Reducing the Ill Effects of Branches
- A Tutorial on Instruction Level Parallelism Enhancements -
- To appear in: IEEE COMPUTER -
Augustus K. Uht,
University of Rhode Island
Vijay Sindagi, Texas Instruments
Sajee Somanathan, ADE Corporation
April 26, 1996
In order to significantly improve
processor performance, the parallelism
among machine instructions must be exploited. Conditional branches are the
major restrictors of this parallelism, especially since they are
widespread in general-purpose programs.
the best Instruction Level Parallelism (ILP) methods known
only about a factor of 2 to 3 speedup over purely sequential computers.
The uncertainties of which way branches
will execute are the culprits, and are called branch effects.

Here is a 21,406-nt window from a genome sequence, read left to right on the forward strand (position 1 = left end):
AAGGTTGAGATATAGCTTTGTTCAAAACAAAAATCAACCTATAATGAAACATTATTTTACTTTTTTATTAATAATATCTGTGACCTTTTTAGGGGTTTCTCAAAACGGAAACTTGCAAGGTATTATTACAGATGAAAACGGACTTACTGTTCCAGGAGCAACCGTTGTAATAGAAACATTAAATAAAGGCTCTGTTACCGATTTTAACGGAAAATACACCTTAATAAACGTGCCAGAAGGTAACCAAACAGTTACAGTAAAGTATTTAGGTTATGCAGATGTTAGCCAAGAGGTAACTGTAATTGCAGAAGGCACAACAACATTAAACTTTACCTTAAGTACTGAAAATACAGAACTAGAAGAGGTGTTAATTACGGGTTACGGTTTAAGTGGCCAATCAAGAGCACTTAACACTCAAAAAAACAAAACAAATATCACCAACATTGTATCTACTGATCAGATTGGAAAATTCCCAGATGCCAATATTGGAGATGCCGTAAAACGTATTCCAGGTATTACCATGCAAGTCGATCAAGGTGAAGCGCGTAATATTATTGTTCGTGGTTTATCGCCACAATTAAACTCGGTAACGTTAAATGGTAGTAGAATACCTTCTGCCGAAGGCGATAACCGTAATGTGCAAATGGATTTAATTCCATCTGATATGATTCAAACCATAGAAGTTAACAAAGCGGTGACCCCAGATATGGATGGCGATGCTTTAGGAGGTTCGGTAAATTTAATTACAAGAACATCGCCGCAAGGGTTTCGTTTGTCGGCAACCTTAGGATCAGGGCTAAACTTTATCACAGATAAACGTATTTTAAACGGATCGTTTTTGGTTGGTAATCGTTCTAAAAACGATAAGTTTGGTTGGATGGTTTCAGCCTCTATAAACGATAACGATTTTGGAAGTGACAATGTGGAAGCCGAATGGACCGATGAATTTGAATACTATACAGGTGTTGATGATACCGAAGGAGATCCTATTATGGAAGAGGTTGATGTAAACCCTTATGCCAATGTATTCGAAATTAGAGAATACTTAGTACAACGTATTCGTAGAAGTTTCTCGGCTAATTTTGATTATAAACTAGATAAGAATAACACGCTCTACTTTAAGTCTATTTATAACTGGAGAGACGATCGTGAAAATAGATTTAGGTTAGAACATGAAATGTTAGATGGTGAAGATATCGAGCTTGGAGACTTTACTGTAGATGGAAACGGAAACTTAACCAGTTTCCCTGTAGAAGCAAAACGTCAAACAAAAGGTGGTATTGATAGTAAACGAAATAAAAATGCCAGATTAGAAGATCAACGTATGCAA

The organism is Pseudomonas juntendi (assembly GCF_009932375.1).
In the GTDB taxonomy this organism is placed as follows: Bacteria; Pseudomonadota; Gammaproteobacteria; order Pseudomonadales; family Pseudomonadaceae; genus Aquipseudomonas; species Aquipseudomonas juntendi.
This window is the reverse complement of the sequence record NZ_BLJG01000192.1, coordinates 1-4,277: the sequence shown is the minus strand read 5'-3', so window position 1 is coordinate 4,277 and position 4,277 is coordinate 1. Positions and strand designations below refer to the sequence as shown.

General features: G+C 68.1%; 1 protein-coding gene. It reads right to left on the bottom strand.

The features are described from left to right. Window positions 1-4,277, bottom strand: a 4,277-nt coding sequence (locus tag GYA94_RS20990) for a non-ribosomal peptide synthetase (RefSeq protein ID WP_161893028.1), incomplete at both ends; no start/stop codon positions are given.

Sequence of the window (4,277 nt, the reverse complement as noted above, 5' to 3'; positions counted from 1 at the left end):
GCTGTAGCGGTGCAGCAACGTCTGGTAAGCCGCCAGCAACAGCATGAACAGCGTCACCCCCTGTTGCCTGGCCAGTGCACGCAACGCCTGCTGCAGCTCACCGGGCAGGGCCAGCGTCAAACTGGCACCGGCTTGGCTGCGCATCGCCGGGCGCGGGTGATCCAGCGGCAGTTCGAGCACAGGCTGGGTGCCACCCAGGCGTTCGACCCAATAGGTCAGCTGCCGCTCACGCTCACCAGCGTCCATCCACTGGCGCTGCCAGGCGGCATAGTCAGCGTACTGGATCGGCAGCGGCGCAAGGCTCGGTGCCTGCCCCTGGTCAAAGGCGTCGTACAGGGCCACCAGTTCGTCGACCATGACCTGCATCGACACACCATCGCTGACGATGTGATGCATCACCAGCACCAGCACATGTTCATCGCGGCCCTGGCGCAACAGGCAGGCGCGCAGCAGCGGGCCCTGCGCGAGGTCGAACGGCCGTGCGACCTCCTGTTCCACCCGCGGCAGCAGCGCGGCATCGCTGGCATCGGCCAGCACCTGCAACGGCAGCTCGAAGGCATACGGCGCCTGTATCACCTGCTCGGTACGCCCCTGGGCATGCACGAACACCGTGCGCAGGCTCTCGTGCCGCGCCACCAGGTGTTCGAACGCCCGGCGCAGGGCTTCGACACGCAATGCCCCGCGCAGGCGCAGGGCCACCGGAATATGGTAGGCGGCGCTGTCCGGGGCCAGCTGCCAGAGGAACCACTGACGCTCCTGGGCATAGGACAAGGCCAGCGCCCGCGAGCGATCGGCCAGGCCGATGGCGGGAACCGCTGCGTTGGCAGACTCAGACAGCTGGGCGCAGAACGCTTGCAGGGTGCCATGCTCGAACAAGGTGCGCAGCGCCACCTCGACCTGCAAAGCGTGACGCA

After an introduction to instruction level parallelism,
Effect Reduction Techniques (BERT's) are described and compared, both
qualitatively and quantitatively.
Lastly, a new BERT developed by the authors,
called Disjoint Eager Execution (DEE), is described and evaluated.
Simulation results indicating potential order-of-magnitude speedups for
one type of DEE are
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